Happening In NYC: If you at all have the option of taking refuge outside Manhattan, preferably in a local bomb shelter, you should because this Saturday is SantaCon. Herds of drunken Santas will be roaming the bars and streets of the city in a nightmare which I’m sure Stephen King thought up, but decided against writing about because it’d be too scary. (Curbed)
Happening At Columbia: Orchesis is presenting their show, “Love is an Open DoORCHESIS” tonight in Roone Auditorium at 8:30 and 10:30. Check out our reviews of prior Orchesis events here, and we hope to see you there.
Bop of the Day:
Written by Sarah Harty
It’s that time of year again, folks, that time where we open paragraphs with “it’s that time of year again, folks.” In all mock-seriousness, Orgo Night is here! Well, almost. In anticipation of the event, Columbia University Marching Band has released their first round of flyers, some of which have been more controversial than others.
The posters say the event will take place in Butler on the last night of reading week, but it’s unclear as to whether the band will actually be let in this year. Get there early to snag a good spot, or bitch about it later.
Written by Ramisa Murshed
You may know JJ’s Place as the dining hall that’s there for you with cheeseburgers, curly fries, and mozzarella sticks whenever you need them, but long ago, the space in the basement of John Jay that JJ’s now occupies was a bar that served alcohol to upperclassmen.
Opened in 1939, the basement of John Jay, then known as the Lion’s Den Pub, served as an important social hub for Columbia students. An article in LIFE from February 15, 1954 described the Lion’s Den as a place “where there is music and dancing, and a certain amount of beer, and a thick fog of tobacco smoke, and a sustained, genial noise.” Richard Goldwater (CC ‘63) said it was “small, but had the authentic beery atmosphere.”
Barnard students would frequent the Lion’s Den prior to Columbia opening its doors to women, musical performances (including the Glee Club Quartet, which performed at the opening to the Lion’s Den), and even the Varsity Show would take place in the pub, and Columbia students didn’t have to leave campus to get a beer.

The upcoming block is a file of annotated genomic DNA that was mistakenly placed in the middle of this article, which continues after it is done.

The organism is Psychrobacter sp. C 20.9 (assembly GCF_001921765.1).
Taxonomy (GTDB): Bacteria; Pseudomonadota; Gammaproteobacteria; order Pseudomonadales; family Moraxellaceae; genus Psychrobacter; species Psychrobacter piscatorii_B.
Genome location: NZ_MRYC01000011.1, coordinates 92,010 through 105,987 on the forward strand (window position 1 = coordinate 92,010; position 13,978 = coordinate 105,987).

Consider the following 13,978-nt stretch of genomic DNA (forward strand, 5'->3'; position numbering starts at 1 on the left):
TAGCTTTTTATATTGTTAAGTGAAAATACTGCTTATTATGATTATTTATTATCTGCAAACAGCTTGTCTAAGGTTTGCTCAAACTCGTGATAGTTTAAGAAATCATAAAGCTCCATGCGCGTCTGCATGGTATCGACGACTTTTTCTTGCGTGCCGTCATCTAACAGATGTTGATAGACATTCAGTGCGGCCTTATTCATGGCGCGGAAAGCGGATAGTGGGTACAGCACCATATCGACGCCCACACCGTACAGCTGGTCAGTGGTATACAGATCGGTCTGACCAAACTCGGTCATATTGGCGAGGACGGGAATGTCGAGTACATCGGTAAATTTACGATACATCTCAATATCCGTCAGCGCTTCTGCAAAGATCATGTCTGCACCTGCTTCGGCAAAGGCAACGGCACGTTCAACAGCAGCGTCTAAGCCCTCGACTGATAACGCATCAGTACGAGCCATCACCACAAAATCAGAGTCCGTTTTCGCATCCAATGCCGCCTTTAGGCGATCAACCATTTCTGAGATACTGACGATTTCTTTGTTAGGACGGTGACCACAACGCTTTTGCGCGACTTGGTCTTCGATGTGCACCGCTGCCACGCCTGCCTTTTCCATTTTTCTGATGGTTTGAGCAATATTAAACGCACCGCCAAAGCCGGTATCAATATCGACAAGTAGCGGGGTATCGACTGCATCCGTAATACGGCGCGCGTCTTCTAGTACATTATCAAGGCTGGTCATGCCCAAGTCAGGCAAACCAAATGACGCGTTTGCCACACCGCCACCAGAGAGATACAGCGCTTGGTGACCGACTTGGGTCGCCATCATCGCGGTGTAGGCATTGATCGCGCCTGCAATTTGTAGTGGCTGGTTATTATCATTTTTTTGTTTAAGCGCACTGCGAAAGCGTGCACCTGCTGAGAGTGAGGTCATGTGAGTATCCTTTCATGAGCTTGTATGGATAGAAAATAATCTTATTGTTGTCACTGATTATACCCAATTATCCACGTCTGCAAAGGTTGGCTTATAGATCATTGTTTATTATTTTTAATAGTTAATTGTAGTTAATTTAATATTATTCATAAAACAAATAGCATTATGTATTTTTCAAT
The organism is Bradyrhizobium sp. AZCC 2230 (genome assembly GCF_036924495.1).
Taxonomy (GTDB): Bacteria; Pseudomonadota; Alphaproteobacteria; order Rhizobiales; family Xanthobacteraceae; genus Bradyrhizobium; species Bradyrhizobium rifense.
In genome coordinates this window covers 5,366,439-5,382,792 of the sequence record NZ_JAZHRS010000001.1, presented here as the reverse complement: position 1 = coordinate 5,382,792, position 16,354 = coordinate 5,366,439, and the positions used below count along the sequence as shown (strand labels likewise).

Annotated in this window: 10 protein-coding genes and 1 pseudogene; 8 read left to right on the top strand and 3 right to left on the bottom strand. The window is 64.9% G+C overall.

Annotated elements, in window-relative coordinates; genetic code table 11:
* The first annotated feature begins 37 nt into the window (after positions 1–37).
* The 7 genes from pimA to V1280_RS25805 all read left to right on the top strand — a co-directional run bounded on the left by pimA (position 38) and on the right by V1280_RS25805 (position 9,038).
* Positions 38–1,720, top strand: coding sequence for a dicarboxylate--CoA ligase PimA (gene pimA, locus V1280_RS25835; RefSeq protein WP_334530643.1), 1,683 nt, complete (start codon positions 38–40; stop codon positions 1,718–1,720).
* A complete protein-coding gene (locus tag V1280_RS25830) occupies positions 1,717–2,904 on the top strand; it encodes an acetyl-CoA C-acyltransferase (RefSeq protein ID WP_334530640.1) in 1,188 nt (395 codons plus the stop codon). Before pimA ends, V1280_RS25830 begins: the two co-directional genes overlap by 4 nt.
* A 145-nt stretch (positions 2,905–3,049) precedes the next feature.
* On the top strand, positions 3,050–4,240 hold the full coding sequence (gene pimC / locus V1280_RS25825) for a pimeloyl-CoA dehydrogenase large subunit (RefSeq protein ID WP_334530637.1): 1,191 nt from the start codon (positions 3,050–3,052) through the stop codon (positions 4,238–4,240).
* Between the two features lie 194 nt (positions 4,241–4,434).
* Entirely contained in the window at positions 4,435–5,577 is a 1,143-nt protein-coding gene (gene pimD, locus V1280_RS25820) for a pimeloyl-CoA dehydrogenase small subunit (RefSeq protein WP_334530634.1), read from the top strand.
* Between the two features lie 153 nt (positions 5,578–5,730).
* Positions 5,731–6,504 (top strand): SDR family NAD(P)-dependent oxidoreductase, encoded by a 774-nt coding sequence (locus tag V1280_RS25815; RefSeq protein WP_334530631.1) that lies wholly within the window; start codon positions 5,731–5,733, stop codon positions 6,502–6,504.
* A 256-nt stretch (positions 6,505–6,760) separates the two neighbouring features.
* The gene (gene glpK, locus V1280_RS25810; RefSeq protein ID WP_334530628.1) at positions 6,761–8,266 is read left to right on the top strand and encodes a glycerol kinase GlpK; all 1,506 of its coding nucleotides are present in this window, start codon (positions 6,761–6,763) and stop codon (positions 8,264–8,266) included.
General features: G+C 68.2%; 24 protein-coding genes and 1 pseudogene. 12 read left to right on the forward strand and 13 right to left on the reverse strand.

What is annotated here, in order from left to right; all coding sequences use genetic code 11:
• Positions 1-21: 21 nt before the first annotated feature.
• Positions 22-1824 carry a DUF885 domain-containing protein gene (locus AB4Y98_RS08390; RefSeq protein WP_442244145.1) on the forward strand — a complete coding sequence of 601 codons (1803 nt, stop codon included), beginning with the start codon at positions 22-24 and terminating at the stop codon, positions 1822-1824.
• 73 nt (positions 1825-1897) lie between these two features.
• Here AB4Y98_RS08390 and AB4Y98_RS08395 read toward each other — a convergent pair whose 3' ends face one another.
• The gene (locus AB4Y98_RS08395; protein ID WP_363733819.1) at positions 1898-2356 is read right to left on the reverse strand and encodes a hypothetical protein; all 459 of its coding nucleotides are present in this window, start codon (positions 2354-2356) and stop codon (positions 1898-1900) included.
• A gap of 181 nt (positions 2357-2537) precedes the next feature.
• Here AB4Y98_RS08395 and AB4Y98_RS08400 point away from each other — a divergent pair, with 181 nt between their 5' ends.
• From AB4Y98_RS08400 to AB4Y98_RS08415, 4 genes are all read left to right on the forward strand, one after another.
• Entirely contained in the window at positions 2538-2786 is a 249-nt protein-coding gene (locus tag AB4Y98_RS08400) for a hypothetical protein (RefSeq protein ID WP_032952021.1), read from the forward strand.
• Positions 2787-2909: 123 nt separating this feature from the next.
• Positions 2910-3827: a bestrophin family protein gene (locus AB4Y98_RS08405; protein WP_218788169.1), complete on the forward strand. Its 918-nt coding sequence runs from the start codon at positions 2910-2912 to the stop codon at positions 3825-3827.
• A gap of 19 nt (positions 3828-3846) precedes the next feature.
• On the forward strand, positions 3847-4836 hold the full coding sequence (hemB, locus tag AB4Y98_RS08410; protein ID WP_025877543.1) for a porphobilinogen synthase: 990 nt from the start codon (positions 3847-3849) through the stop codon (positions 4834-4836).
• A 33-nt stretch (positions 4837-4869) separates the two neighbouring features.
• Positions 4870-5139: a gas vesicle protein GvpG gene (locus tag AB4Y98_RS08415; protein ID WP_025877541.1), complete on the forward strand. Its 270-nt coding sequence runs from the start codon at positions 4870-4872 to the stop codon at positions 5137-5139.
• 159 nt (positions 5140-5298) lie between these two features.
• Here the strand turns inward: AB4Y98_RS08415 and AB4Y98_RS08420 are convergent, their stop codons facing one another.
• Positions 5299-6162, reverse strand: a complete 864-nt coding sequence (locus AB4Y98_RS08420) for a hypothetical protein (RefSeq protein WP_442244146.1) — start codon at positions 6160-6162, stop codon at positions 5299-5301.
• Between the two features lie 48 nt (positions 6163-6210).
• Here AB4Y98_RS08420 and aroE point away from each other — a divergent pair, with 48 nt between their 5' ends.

The Lion’s Den in John Jay soon closed its doors, and a new one opened in Ferris Booth Hall, what is now Lerner Hall, around 1962. The Lion’s Den in Ferris Booth Hall had a much more modern appearance, which, according to Goldwater “even in the sentimental glow of retrospect looks awful and sterile.” The Lion’s Den in Ferris Booth Hall closed in 1971. Later, in 1996, the basement of John Jay, then called “the Lodge,” became JJ’s Place.
When walking down the stairs of John Jay to get to JJ’s on a Tuesday night after a long day of studying, it seems almost unimaginable that the space where hungry college students devour thousands of calories once housed a focal point for nightlife. Although alcohol is no longer served and the sticky beer-permeated floors are now much cleaner, one characteristic of the Lion’s Den still remains in JJ’s: students love it.
JJ’s via Columbia Dining
The first Lion’s Den via Spectator Archives
The Lion’s Den in Ferris Booth Hall via Columbia College Today
Written by Megan Wylie
On Wednesday, December 7th, SIPA hosted an event regarding the future of the Deferred Action for Childhood Arrivals Act following its repeal by President Trump. Staff writer Megan Wylie went to the timely event which featured a keynote address from Speaker of the City Council, Melissa Mark-Viverito and a diverse panel of professors and community activists.
Being both a native New Yorker and a politics nerd, I inevitably have a guilty pleasure for local politics. When I saw that the event was featuring Melissa Mark-Viverito, who was the first Puerto Rican councilwoman in New York City, I was interested due to the fact that it would not just be an academic approach to tackling the issue, but a personal one. Born in Puerto Rico, Councilwoman Mark-Viverito moved to New York when she was a child and attended Columbia for undergrad, and moved on to Baruch to pursue her master’s. Back to the topic at hand, the Councilwoman has helped make the city remarkably accessible to immigrants affected by the dismissal of DACA through providing legal, social, political, professional and economic assistance to those at risk of being deported.